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CRIME SOLVING The cold realities of homicide



Published: Sat, February 5, 2005 @ 12:00 a.m.



In 2003, the solved homicide rate was higher than the nationwide average.

YOUNGSTOWN -- Snitch.

Being one isn't something many are willing to do when it comes to helping city detectives solve homicides.

"There's a bigger stigma attached to 'snitch' than murderer in this town," said Detective Sgt. John Kelty. "Unless there's a truly innocent victim -- a child or the elderly -- people don't come forward."

Detective Sgt. Daryl Martin nodded his head in agreement.

He added that it's not as if upstanding citizens are the witnesses.

"The witnesses are often doing something wrong themselves -- why would they come forward?" he said. "They don't care if it's a killing over drugs -- that's part of the business."

Clearance rates

FBI records show that, nationwide in 2003, the most recent year available, the clearance rate for homicides was 62.4 percent, said FBI Special Agent John Kane, head of the bureau's Boardman office. In 2002, the clearance rate was 64 percent.

"Clearance" means the crime is solved.

Youngstown solved 51 percent of its homicides in 2002; 68 percent in 2003 (higher than the national average); and 27 percent in 2004, records show.

"Just because they weren't solved last year doesn't mean they won't be solved," Martin said. "I have two that are close to being solved."

Kelty said he has one.

Kane said that, in his opinion (not the bureau's), a person's standing in the community plays into whether a witness is willing to come forward. "If a drug dealer gets capped -- they think, so what?"

He termed it a "cold, hard fact" that society values some people more than others. He said it's human nature to be less likely to come forward if someone who has been terrorizing your neighborhood gets killed.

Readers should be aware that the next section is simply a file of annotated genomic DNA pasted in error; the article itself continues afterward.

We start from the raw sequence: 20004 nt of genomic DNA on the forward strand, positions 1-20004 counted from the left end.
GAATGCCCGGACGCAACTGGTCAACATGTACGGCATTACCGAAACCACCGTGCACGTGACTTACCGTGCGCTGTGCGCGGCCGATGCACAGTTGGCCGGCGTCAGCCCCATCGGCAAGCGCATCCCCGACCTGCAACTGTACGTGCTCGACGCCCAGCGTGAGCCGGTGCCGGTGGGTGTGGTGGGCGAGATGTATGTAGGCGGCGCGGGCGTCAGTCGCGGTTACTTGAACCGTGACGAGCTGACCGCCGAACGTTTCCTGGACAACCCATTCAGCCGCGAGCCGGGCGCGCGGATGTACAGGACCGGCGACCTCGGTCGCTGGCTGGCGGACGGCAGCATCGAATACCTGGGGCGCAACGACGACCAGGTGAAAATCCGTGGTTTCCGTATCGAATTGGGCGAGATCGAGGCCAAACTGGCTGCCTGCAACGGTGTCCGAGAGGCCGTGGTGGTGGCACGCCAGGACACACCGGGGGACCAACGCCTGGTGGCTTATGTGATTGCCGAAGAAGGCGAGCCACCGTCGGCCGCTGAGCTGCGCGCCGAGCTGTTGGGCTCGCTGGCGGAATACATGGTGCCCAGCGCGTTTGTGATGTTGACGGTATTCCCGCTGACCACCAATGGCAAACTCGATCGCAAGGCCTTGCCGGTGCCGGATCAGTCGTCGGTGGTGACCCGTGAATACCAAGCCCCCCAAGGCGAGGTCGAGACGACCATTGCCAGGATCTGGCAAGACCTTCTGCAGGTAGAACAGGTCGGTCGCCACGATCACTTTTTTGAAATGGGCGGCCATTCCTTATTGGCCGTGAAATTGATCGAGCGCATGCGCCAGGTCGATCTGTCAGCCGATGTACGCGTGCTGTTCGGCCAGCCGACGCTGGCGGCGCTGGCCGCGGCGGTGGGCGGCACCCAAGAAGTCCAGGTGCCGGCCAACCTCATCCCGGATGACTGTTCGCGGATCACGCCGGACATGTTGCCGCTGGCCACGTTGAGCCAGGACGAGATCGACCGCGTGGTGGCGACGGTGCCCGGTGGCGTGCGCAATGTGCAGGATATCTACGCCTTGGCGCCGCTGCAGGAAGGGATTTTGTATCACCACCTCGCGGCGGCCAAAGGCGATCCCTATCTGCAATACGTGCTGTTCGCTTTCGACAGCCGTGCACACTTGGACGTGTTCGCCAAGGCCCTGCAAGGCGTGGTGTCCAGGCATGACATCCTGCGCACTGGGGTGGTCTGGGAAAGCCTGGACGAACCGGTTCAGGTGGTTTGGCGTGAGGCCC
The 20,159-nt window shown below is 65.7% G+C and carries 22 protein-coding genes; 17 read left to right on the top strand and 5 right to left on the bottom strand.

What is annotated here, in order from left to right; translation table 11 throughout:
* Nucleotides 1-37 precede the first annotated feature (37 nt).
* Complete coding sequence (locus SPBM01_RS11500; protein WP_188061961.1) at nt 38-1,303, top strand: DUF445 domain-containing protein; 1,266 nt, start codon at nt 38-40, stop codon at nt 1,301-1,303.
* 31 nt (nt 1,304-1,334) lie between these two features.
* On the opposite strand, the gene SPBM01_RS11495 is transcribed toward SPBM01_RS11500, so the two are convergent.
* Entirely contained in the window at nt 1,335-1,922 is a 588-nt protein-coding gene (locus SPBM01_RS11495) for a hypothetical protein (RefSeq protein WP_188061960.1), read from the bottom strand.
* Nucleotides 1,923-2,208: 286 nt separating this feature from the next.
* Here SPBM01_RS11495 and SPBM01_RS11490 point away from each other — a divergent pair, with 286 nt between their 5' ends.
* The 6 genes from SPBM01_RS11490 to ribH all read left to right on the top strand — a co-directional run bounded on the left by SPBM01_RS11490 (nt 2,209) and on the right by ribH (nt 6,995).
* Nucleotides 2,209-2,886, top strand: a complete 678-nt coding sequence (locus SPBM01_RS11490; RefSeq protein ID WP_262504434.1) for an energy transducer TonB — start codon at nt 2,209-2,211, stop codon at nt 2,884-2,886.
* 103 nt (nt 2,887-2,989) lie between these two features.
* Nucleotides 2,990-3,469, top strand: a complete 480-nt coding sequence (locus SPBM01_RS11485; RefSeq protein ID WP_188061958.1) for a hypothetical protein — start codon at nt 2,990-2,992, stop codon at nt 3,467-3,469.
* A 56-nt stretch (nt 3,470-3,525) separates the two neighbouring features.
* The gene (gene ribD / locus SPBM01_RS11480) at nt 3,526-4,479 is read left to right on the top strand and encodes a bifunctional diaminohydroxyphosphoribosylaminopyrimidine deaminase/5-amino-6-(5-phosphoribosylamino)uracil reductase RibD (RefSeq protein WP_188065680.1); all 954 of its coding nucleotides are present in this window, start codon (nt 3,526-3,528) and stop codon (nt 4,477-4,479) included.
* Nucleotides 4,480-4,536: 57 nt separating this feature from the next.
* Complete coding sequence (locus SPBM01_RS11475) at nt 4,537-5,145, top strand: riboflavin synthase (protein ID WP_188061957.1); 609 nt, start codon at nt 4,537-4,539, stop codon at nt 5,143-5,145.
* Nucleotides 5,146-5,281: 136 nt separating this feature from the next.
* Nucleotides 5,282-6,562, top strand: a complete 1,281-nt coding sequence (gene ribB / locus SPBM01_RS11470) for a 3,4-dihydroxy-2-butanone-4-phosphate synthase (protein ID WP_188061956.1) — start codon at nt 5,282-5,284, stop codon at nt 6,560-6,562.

FBI profilers talk about serial killers, how some are heavily pursued and others, say truck drivers who kill prostitutes, are not, Kane said. There's a strata of people some in society consider expendable, depending on upbringing and morals, he said.

He said citizens mobilize to help if a "regular person" gets killed, not when the victim is a known criminal. As an example, Kane said the community mobilized when a Youngstown police officer was shot to death in 2003.

Must have evidence

Martin said homicide detectives, 85 to 90 percent of the time, know who committed the crime, but without physical evidence or witnesses, don't have a case.

"You can't blame the witnesses sometimes, why should they stick their neck out?" Martin said. "Why would they get involved? They don't want to testify."

Kelty said a standard defense lawyer tactic is to delay their client's homicide case as long as possible, sometimes years. During the wait, witnesses disappear, get threatened or become indifferent.

Both detectives derided the local pretrial discovery rule that provides the defense with witnesses' names and statements.

Kelty and Martin said they investigate a lot of retaliation shootings, mostly over drugs.

"Boardman, Austintown, Canfield and Poland have drugs but [the dealers] don't shoot each other," Kelty said. "They have the drugs without the violence."

Kelty said drug users or dealers tend to steal, which leads to the issue of keeping respect in the streets. To keep respect, they retaliate.

A lot of times, a break in an unsolved slaying comes when someone involved gets in trouble again, Kelty and Martin said. The bad guy wants to deal by providing information, hoping it will lessen the penalty for his latest crime.

The detectives said this seems to break more cases than going public with details of cold cases, hoping for tips.

Parallel

Lt. Robin Lees, public information officer, sees a parallel between the city's apathy at thug-on-thug killings and the slayings committed by Prohibition-era gangsters. He said the average citizen doesn't see drug-related homicides as a direct threat to them and doesn't get involved.

He said the violent drug trade is not unlike the violence that permeated Prohibition, where rival factions engaged in murder to protect territory. "The heart of it goes to profits."

Lees said to lessen the violence and solve more homicides there has to be a change in the community's attitude about drug dealing. Putting criminals in jail, he said, prevents crime and shrinks the pool of victims.

"It's a warped value system that produces people who will not give up a murderer in fear of being called a snitch," Lees said. "If the victim is viewed as a drug dealer, it's not the same as an innocent victim. We have people come forward for innocent victims."

He said the "snitch" stigma doesn't attach when witnesses help detectives solve cases where the victims were not involved in criminal activity. "The witnesses' idea is, if thugs are killing thugs, I don't care, but if they're shooting my neighbor, that's different."




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